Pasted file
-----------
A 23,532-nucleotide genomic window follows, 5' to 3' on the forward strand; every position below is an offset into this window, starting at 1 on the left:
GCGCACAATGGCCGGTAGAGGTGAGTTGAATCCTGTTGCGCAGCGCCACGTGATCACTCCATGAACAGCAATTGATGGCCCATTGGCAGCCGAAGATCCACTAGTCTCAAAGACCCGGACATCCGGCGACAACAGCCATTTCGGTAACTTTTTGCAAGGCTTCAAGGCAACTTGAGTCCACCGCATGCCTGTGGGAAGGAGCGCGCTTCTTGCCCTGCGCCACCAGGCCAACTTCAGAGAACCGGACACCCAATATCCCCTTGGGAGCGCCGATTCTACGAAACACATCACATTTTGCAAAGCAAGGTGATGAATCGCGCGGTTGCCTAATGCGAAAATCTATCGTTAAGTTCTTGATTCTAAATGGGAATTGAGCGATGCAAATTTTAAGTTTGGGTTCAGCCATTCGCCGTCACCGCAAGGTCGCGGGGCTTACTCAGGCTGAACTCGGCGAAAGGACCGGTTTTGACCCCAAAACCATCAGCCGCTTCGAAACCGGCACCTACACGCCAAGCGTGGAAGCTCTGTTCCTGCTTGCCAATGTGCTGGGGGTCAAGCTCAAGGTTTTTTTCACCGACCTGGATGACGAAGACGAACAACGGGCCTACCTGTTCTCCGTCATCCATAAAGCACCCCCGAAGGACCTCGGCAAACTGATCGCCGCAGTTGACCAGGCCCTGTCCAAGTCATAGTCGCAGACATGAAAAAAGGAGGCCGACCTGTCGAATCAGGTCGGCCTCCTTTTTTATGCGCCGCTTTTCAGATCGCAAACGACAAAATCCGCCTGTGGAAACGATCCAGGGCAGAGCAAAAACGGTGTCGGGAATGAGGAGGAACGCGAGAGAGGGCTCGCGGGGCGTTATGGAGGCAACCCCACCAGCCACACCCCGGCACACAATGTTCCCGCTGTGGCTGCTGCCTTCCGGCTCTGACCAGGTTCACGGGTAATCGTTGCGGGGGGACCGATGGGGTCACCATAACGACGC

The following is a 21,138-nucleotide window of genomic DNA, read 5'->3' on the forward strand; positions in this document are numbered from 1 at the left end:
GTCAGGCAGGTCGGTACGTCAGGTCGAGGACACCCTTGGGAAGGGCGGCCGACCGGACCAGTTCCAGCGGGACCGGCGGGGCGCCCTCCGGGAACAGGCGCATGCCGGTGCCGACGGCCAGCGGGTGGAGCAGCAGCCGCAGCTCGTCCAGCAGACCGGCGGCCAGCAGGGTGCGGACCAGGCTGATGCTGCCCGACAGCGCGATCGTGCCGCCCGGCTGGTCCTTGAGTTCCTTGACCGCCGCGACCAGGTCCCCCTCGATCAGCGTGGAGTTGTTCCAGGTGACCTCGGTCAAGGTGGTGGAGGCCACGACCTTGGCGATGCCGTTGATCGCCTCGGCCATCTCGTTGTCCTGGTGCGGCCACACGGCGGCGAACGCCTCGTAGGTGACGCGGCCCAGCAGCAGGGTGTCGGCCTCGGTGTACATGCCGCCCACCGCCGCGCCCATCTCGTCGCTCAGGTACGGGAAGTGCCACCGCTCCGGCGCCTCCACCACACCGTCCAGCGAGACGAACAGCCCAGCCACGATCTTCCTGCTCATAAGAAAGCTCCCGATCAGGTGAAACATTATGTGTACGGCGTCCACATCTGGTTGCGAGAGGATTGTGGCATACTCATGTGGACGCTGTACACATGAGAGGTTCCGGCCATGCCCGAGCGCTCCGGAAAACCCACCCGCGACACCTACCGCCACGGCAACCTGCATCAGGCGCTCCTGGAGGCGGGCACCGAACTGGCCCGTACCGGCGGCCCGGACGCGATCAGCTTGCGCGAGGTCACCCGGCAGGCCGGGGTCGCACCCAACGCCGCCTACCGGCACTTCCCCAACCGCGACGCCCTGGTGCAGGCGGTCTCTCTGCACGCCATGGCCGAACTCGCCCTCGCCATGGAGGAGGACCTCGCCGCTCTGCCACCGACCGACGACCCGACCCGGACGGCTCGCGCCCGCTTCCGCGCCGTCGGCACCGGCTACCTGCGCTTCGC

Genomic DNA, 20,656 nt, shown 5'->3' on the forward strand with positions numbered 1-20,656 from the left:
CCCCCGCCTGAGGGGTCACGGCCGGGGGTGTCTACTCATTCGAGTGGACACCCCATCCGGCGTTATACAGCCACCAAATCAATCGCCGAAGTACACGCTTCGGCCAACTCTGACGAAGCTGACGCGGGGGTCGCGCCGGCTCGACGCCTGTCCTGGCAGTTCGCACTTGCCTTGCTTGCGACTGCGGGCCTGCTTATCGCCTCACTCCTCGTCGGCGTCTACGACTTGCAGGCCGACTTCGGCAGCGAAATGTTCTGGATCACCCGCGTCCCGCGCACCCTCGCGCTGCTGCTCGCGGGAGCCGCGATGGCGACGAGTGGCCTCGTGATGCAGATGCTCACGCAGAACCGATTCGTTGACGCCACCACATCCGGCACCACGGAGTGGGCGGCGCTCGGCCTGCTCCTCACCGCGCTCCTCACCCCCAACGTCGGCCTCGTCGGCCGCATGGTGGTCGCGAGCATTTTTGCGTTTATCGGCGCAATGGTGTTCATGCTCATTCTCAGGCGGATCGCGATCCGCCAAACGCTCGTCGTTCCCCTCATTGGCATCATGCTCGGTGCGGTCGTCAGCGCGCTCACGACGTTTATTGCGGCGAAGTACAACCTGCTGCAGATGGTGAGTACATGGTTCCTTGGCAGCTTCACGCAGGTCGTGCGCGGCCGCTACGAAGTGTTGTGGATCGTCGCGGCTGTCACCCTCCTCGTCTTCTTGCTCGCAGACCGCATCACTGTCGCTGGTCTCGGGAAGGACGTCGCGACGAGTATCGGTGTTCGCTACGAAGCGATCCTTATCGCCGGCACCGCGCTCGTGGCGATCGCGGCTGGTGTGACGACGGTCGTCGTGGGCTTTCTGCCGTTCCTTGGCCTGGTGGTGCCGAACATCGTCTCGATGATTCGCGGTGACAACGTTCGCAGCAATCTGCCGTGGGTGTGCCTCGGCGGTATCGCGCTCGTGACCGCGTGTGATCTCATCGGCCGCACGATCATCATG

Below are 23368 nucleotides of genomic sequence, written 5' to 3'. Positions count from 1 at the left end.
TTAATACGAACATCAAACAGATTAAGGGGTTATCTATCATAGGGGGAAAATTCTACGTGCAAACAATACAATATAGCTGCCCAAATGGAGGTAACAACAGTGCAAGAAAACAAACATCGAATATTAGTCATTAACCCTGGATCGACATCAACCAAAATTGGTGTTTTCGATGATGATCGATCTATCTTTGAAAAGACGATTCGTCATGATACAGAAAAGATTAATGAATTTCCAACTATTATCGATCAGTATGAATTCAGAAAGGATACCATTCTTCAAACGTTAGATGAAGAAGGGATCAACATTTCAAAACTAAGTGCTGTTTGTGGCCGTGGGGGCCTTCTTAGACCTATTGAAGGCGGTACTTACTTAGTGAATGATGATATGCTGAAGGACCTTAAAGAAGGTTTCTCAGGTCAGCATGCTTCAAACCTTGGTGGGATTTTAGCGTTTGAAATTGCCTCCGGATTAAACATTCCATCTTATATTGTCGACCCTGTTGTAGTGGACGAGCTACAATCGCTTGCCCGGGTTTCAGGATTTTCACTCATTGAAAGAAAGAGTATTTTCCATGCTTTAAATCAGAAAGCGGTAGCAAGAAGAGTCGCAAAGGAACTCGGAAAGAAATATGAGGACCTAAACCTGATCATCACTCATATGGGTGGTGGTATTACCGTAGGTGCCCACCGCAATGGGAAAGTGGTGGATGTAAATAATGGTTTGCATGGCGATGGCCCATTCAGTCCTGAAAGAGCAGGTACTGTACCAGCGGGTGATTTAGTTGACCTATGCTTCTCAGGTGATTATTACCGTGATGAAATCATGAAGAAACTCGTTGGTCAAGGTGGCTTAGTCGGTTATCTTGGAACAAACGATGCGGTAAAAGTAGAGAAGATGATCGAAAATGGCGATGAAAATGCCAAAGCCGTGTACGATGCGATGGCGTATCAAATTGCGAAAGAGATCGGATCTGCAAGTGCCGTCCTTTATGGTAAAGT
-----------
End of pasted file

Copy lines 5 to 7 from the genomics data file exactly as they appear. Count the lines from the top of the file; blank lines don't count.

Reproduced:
Genomic DNA, 20,656 nt, shown 5'->3' on the forward strand with positions numbered 1-20,656 from the left:
CCCCCGCCTGAGGGGTCACGGCCGGGGGTGTCTACTCATTCGAGTGGACACCCCATCCGGCGTTATACAGCCACCAAATCAATCGCCGAAGTACACGCTTCGGCCAACTCTGACGAAGCTGACGCGGGGGTCGCGCCGGCTCGACGCCTGTCCTGGCAGTTCGCACTTGCCTTGCTTGCGACTGCGGGCCTGCTTATCGCCTCACTCCTCGTCGGCGTCTACGACTTGCAGGCCGACTTCGGCAGCGAAATGTTCTGGATCACCCGCGTCCCGCGCACCCTCGCGCTGCTGCTCGCGGGAGCCGCGATGGCGACGAGTGGCCTCGTGATGCAGATGCTCACGCAGAACCGATTCGTTGACGCCACCACATCCGGCACCACGGAGTGGGCGGCGCTCGGCCTGCTCCTCACCGCGCTCCTCACCCCCAACGTCGGCCTCGTCGGCCGCATGGTGGTCGCGAGCATTTTTGCGTTTATCGGCGCAATGGTGTTCATGCTCATTCTCAGGCGGATCGCGATCCGCCAAACGCTCGTCGTTCCCCTCATTGGCATCATGCTCGGTGCGGTCGTCAGCGCGCTCACGACGTTTATTGCGGCGAAGTACAACCTGCTGCAGATGGTGAGTACATGGTTCCTTGGCAGCTTCACGCAGGTCGTGCGCGGCCGCTACGAAGTGTTGTGGATCGTCGCGGCTGTCACCCTCCTCGTCTTCTTGCTCGCAGACCGCATCACTGTCGCTGGTCTCGGGAAGGACGTCGCGACGAGTATCGGTGTTCGCTACGAAGCGATCCTTATCGCCGGCACCGCGCTCGTGGCGATCGCGGCTGGTGTGACGACGGTCGTCGTGGGCTTTCTGCCGTTCCTTGGCCTGGTGGTGCCGAACATCGTCTCGATGATTCGCGGTGACAACGTTCGCAGCAATCTGCCGTGGGTGTGCCTCGGCGGTATCGCGCTCGTGACCGCGTGTGATCTCATCGGCCGCACGATCATCATG

Below are 23368 nucleotides of genomic sequence, written 5' to 3'. Positions count from 1 at the left end.